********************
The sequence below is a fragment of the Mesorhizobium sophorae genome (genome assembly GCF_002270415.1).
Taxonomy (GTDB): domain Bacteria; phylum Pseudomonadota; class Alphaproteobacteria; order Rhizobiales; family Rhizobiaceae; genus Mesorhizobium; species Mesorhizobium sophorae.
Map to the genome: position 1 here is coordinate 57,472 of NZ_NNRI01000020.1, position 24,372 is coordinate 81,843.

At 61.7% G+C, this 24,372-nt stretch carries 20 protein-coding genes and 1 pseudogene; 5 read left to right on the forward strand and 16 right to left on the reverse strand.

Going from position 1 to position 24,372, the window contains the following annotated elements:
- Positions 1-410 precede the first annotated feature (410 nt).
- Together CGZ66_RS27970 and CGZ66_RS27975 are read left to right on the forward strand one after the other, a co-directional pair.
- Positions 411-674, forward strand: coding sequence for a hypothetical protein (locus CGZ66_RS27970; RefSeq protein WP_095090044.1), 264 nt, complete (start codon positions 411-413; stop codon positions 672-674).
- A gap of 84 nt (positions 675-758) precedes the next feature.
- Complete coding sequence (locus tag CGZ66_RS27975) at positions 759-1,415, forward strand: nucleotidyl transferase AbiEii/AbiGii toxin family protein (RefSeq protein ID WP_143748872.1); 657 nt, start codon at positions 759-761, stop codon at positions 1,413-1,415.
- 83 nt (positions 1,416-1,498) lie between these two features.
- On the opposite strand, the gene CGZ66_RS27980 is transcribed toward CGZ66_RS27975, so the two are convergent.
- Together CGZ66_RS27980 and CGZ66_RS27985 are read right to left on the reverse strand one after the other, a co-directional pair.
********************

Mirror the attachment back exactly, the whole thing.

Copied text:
The sequence below is a fragment of the Mesorhizobium sophorae genome (genome assembly GCF_002270415.1).
Taxonomy (GTDB): domain Bacteria; phylum Pseudomonadota; class Alphaproteobacteria; order Rhizobiales; family Rhizobiaceae; genus Mesorhizobium; species Mesorhizobium sophorae.
Map to the genome: position 1 here is coordinate 57,472 of NZ_NNRI01000020.1, position 24,372 is coordinate 81,843.

At 61.7% G+C, this 24,372-nt stretch carries 20 protein-coding genes and 1 pseudogene; 5 read left to right on the forward strand and 16 right to left on the reverse strand.

Going from position 1 to position 24,372, the window contains the following annotated elements:
- Positions 1-410 precede the first annotated feature (410 nt).
- Together CGZ66_RS27970 and CGZ66_RS27975 are read left to right on the forward strand one after the other, a co-directional pair.
- Positions 411-674, forward strand: coding sequence for a hypothetical protein (locus CGZ66_RS27970; RefSeq protein WP_095090044.1), 264 nt, complete (start codon positions 411-413; stop codon positions 672-674).
- A gap of 84 nt (positions 675-758) precedes the next feature.
- Complete coding sequence (locus tag CGZ66_RS27975) at positions 759-1,415, forward strand: nucleotidyl transferase AbiEii/AbiGii toxin family protein (RefSeq protein ID WP_143748872.1); 657 nt, start codon at positions 759-761, stop codon at positions 1,413-1,415.
- 83 nt (positions 1,416-1,498) lie between these two features.
- On the opposite strand, the gene CGZ66_RS27980 is transcribed toward CGZ66_RS27975, so the two are convergent.
- Together CGZ66_RS27980 and CGZ66_RS27985 are read right to left on the reverse strand one after the other, a co-directional pair.